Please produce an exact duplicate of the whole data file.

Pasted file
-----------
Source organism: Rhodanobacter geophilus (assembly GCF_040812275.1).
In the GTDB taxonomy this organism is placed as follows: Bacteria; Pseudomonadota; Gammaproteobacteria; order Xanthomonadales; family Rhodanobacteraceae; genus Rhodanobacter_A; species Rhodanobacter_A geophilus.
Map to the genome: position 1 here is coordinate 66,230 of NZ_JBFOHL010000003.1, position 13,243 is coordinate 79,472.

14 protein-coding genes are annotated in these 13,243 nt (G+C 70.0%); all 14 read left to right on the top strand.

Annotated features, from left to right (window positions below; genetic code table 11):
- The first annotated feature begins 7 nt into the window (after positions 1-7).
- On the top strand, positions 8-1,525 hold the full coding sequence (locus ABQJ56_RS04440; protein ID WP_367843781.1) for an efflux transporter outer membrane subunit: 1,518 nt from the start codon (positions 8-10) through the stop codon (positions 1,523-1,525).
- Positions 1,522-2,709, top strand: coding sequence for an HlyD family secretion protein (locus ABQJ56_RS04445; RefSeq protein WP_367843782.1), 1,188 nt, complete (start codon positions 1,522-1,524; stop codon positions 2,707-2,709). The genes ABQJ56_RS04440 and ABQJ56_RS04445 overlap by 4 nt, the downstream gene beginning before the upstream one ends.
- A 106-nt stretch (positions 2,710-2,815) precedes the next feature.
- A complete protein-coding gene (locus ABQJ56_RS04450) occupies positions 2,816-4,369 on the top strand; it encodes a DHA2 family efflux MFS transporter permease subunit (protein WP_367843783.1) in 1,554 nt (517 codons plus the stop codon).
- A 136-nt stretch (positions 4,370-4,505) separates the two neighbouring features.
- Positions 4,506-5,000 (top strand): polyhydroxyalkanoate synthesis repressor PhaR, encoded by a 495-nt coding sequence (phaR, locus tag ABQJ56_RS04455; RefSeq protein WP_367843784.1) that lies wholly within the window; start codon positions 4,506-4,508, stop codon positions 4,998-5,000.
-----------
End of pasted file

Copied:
Source organism: Rhodanobacter geophilus (assembly GCF_040812275.1).
In the GTDB taxonomy this organism is placed as follows: Bacteria; Pseudomonadota; Gammaproteobacteria; order Xanthomonadales; family Rhodanobacteraceae; genus Rhodanobacter_A; species Rhodanobacter_A geophilus.
Map to the genome: position 1 here is coordinate 66,230 of NZ_JBFOHL010000003.1, position 13,243 is coordinate 79,472.

14 protein-coding genes are annotated in these 13,243 nt (G+C 70.0%); all 14 read left to right on the top strand.

Annotated features, from left to right (window positions below; genetic code table 11):
- The first annotated feature begins 7 nt into the window (after positions 1-7).
- On the top strand, positions 8-1,525 hold the full coding sequence (locus ABQJ56_RS04440; protein ID WP_367843781.1) for an efflux transporter outer membrane subunit: 1,518 nt from the start codon (positions 8-10) through the stop codon (positions 1,523-1,525).
- Positions 1,522-2,709, top strand: coding sequence for an HlyD family secretion protein (locus ABQJ56_RS04445; RefSeq protein WP_367843782.1), 1,188 nt, complete (start codon positions 1,522-1,524; stop codon positions 2,707-2,709). The genes ABQJ56_RS04440 and ABQJ56_RS04445 overlap by 4 nt, the downstream gene beginning before the upstream one ends.
- A 106-nt stretch (positions 2,710-2,815) precedes the next feature.
- A complete protein-coding gene (locus ABQJ56_RS04450) occupies positions 2,816-4,369 on the top strand; it encodes a DHA2 family efflux MFS transporter permease subunit (protein WP_367843783.1) in 1,554 nt (517 codons plus the stop codon).
- A 136-nt stretch (positions 4,370-4,505) separates the two neighbouring features.
- Positions 4,506-5,000 (top strand): polyhydroxyalkanoate synthesis repressor PhaR, encoded by a 495-nt coding sequence (phaR, locus tag ABQJ56_RS04455; RefSeq protein WP_367843784.1) that lies wholly within the window; start codon positions 4,506-4,508, stop codon positions 4,998-5,000.